Book Review: Ulysses by James Joyce

Anya R-G.

Ulysses is a modern interpretation of Homer’s Odyssey, in which the reader follows our hero, Leopold Bloom, through the trials of a single day in Dublin.

James Joyce uses a surfeit of various writing styles and lexicons to convey the atmosphere of each of eighteen “episodes” in Ulysses, which correspond to events in the Odyssey.  The writing styles vary from a play-like script, complete with stage directions, to a continuous train of thought without punctuation and very few paragraph breaks, to narration by an unnamed individual.  Joyce even writes one episode beginning with a literal translation of early Latin prose, and then shifts the writing every few paragraphs to imitate dozens of literary works, moving from past to present, and ending in jumbled Dublin slang.

The plot of Ulysses follows both Bloom and a younger man, Stephen Dedalus, who Joyce uses to represent himself.  In this way, Joyce accompanies his characters and stitches himself into Bloom’s world.  Throughout the course of Ulysses, Bloom and Stephen go from being distant acquaintances to serving as surrogate father and son (Stephen is Joyce’s version of Telemachus, son of Odysseus).  This is the only significant change in the character of either man.  Both have their flaws, however.  These flaws, including overconfidence and arrogance in Stephen and infidelity (and possibly chronic party-pooperism) in Bloom, often cause the characters to be difficult to relate to.  The character of Leopold Bloom has flaws just like any other human, and is   far from the most clever character in Ulysses.  Readers are enveloped in the thoughts of Bloom, some benign and logical, others malignant and irrational.  It is Bloom’s deep, underlying humanity which draws the reader in.

The analogies in Ulysses are practically endless.  Joyce seamlessly weaves correspondence with his own life, analogies to political events of the time, and similarities of his writing styles to past literary works into his novel, which in its entirety appears as a parallel to the Odyssey.  Not only does he manage this feat with seeming ease, but he manages to sprinkle an abundance of comic relief on just about every page of the book.  Sometimes the comedy appears in the form of a “class clown” character, Buck Mulligan.  Other times it’s just a single phrase, a reference to a previous line in the book, which brings joy to the reader.  Sarcasm, irony, and pure stupidity (such as when a sleepy, drunken Bloom hallucinates a trial in which he is announced pregnant, to which he proclaims “O, I so want to be a mother.”) are also used by Joyce, allowing readers of just about any sense of humor to thoroughly enjoy the story.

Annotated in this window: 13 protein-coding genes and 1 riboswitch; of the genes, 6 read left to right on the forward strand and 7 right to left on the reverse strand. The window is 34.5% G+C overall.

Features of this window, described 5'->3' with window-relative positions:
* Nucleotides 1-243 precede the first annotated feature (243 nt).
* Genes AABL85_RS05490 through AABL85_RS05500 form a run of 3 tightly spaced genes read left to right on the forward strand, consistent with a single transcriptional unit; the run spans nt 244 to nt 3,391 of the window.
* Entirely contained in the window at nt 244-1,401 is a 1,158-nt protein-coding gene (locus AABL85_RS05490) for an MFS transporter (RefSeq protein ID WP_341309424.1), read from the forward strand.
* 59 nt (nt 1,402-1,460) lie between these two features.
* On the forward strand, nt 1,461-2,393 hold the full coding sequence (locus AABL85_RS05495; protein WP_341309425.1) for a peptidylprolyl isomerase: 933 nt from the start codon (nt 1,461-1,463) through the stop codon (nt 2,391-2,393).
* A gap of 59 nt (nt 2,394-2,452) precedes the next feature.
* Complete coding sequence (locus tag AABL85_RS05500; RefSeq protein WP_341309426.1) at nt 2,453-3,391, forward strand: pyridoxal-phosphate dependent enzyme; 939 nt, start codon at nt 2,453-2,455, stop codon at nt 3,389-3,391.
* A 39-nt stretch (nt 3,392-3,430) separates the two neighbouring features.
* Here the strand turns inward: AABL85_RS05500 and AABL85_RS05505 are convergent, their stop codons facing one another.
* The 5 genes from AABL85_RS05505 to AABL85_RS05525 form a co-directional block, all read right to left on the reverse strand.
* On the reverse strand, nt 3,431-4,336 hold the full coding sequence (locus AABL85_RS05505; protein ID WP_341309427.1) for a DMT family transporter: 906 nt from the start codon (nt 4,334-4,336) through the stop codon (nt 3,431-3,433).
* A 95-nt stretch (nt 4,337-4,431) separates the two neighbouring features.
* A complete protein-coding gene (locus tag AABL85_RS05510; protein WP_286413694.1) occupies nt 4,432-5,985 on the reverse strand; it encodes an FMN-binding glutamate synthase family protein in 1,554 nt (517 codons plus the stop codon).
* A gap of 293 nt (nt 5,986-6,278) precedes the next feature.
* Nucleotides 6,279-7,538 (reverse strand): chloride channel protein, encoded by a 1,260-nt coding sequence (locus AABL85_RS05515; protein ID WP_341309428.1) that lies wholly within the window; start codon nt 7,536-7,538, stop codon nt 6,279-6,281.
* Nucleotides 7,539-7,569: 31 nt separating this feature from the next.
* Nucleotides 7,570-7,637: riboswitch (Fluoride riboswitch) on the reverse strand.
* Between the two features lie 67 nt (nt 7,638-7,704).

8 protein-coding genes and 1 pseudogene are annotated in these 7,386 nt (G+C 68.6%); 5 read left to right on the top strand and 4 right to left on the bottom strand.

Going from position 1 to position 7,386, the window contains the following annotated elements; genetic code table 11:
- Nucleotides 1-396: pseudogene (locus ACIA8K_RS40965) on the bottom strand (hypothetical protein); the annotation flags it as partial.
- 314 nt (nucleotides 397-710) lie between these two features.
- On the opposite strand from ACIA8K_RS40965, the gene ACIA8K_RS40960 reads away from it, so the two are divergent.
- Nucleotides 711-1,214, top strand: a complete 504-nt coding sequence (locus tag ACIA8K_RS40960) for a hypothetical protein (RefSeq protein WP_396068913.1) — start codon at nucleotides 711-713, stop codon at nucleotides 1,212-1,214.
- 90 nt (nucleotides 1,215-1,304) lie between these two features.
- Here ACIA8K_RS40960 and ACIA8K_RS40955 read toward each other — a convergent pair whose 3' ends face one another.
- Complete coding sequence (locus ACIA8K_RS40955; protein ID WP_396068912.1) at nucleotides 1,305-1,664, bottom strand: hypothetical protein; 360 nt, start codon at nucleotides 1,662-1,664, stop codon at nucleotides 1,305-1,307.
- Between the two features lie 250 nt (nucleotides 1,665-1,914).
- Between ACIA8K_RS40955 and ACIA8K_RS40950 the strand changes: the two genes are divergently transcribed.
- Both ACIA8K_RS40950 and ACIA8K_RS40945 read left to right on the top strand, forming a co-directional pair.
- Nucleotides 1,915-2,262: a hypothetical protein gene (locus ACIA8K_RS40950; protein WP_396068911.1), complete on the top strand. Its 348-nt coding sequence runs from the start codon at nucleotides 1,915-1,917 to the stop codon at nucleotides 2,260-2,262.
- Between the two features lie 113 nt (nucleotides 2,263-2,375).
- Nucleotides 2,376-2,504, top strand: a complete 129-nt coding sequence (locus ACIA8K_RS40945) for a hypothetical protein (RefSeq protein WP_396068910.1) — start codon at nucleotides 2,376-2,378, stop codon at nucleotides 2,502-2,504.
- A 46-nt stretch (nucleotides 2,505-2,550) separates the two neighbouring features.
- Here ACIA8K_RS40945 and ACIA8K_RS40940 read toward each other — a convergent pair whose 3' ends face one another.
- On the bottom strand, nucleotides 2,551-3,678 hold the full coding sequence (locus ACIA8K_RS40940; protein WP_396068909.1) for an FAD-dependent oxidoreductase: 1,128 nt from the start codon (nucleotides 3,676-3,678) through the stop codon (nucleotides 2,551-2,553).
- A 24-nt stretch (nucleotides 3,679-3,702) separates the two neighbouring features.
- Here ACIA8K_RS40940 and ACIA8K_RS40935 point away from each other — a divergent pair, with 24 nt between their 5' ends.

Comic relief is often necessary due to the burden life has placed on Bloom’s shoulders.  Possibly the most alarming aspect of this book is the extramarital affair perpetrated by Bloom’s wife, Molly.  Bloom recognizes that she is having an affair, is aware of the man she is having it with, knows the time and place they will meet, and yet does nothing about it.  The misery and humiliation this knowledge causes him is apparent throughout the novel, and yet he continues his life as though he can’t do anything about it.  This reflects both the time period in which the book was published (divorces were uncommon) and Bloom’s passive tendencies.  Perhaps the most important thing it reflects, though, is the key difference between Bloom and Odysseus.  Bloom is no hero.  He fails to defeat his “Penelope’s” suitors and regain the hand of his love.

Bloom, as he undergoes the trials of the day, seems to be experiencing pains rare to his daily life, yet as the reader nears the end of the novel, it becomes clear that Bloom lives through these ordeals often.  The reader comes to know Bloom, through his thoughts and actions of one day, better than perhaps any other character in literature to this day.  His odyssey through Dublin seems to reveal every aspect of his life and personality, positive and negative alike.  Nearing the final few pages of the 783-page day, the reader is forced to realize that this was all just a day.  One day.  And that is the true meaning of Ulysses.  The challenges we face every day might seem to stretch on forever, an odyssey in themselves, yet each and every day is just a short episode in our odyssey of life, and each and every day we will continue living, just like the last, until we live no more.

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